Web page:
Nothing is worse than a night exam. Many classes, especially large lectures in STEM fields, schedule exams late in the evening. At their worst, these exams can span from 7 p.m. to 10 p.m. They may seem to be a necessary evil, since the regular class time is often not long enough for an exam, and the evening is often the only block of time when most students have a few hours free. But at the end of a long, arduous day, these exams end up doing more harm than good. Brown professors should therefore do their best to avoid scheduling night exams.
To some students, night exams, in theory at least, might sound like a sweet set-up. They have the whole day to study for the test — assuming they have no other classes, extracurriculars or sports practices to attend — and this extra time ensures that they can be as prepared as possible once the sun sets. It’s also easy to see how exams at this hour of the night can encourage students to get more sleep. Most of them are probably less inclined to trade sleep for study time if their test the next day is in the evening rather than bright and early in the morning.
But these students may not actually realize how bad night exams really are. Taking tests so late in the day negatively affects performance on the test. A study conducted on students at Danish public schools found that for every hour later in the day, standardized test scores decreased by 0.9 percent of a standard deviation. The researchers concluded that, because their mental fatigue grows over the course of a day, students perform worse on exams when they are held later in the day.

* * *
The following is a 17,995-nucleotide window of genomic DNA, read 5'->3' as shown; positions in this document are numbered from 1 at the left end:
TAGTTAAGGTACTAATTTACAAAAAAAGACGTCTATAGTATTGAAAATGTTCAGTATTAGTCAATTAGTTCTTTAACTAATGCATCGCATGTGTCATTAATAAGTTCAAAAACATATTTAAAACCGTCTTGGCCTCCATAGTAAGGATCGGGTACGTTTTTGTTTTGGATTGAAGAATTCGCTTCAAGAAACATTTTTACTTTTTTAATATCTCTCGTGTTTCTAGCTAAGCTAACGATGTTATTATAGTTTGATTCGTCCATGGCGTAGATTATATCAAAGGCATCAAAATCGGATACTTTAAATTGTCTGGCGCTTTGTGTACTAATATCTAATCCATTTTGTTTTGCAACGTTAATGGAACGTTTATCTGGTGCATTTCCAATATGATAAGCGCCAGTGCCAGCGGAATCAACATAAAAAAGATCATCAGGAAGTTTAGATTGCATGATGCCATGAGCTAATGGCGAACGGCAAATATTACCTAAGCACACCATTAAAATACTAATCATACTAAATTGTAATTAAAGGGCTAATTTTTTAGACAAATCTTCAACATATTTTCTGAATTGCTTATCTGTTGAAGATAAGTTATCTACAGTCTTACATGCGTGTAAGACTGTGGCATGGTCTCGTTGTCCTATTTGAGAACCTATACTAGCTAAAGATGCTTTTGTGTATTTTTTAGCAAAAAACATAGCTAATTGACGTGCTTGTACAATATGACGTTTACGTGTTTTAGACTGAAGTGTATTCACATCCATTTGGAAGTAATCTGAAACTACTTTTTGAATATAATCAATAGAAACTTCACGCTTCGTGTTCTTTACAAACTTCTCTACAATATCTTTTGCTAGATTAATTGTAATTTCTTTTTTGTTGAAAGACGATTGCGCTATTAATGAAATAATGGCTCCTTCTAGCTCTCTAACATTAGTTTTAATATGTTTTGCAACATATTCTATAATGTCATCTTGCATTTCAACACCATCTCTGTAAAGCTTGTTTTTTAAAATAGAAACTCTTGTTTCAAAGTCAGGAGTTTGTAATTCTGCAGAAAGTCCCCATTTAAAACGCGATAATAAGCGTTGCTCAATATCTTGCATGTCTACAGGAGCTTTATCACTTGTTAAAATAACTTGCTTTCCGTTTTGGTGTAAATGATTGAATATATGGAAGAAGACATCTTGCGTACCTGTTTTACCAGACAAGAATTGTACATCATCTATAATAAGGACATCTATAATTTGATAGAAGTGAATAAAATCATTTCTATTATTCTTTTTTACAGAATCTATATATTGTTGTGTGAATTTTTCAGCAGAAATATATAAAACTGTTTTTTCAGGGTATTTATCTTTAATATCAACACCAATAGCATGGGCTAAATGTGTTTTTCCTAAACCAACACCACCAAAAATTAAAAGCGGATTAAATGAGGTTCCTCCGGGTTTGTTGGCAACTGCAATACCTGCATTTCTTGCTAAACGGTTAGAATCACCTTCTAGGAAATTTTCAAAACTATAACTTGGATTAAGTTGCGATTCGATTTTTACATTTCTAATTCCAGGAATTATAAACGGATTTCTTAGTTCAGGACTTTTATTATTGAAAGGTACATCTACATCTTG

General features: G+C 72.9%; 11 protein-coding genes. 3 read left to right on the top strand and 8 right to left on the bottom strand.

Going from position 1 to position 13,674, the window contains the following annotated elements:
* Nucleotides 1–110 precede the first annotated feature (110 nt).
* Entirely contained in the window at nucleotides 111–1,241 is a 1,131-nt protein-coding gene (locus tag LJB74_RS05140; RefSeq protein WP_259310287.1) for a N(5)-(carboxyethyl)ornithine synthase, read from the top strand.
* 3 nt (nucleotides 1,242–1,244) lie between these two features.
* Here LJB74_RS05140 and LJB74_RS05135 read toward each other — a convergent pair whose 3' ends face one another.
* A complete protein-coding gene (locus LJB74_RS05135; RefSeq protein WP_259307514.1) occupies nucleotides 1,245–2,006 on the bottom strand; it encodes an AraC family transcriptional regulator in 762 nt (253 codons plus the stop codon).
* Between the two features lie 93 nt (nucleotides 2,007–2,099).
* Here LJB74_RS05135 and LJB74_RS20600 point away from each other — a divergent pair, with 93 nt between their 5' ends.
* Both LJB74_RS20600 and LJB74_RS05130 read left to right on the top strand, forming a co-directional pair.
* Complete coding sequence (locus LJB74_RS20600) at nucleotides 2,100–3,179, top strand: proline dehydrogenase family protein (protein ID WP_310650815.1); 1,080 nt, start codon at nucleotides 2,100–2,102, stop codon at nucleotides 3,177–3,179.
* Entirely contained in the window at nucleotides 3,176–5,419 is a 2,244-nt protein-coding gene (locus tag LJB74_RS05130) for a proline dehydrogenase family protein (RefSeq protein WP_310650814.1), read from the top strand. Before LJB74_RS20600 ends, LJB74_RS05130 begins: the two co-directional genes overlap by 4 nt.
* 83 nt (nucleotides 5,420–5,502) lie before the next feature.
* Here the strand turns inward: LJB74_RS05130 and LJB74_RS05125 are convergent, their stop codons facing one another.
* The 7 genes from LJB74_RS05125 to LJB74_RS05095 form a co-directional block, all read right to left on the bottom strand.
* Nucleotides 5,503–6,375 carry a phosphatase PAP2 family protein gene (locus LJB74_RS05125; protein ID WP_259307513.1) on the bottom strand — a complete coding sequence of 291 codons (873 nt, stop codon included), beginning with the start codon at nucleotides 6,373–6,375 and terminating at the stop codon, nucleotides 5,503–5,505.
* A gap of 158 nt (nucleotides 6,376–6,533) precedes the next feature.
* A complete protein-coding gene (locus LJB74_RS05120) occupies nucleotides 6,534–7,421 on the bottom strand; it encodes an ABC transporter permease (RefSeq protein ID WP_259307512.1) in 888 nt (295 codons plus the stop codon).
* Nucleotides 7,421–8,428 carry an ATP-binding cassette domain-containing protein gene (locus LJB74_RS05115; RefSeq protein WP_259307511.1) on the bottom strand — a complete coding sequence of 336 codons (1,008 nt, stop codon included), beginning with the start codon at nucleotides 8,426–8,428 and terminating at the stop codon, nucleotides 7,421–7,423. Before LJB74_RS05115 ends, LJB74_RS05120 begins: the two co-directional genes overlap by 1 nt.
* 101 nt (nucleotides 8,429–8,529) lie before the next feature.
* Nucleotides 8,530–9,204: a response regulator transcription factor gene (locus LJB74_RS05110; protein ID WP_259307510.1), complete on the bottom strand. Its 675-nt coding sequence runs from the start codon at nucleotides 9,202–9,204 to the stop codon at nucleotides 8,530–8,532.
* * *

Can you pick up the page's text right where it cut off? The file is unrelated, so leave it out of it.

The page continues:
Brown students are also often mentally fatigued by the end of the day because they fill their schedules with tons of classes. In addition, students often have to accommodate practices and work shifts late into the evening. As a result, when students have to take exams at the end of the night, this mental fatigue can stunt their performance and produce lower test scores.
The steps to get rid of night exams aren’t easy; those pesky logistical issues limit viable solutions. But one solution is to schedule particularly long exams in the morning before classes begin. This could get the most mentally taxing event of any college student’s day — a midterm, or other long exam — out of the way earlier. Often in the morning, moreover, students’ problem solving minds are at their peak capacity, before they are impaired by mental fatigue. For morning exams to work, they would have to begin at 7:00 a.m. at the latest, since the earliest classes are at 8:30 a.m. every day except for Friday. While some students might groan about having to wake up early, they should realize that they will earn higher grades on the exam the earlier they take it.
Another solution is for professors simply to make their exams short enough to fit a regular class time. This would be much easier for everyone, since students who are busy during the evenings would not have to go through the trouble of scheduling make-up exams.
Having a few extra hours during the day to study for exams may seem appealing at first, but students bear the real cost of night exams when they leave the exam room physically drained and doubtful of their performance. They bear another cost of late night exams when they have to see their scores posted on Canvas. To give students more of a fighting chance to excel on their exams and to test their brains when they are the least mentally fatigued, exams should not be held at night.
Rachael Schmidt ’21 can be reached at firstname.lastname@example.org. Please send responses to this opinion to email@example.com and op-eds to firstname.lastname@example.org.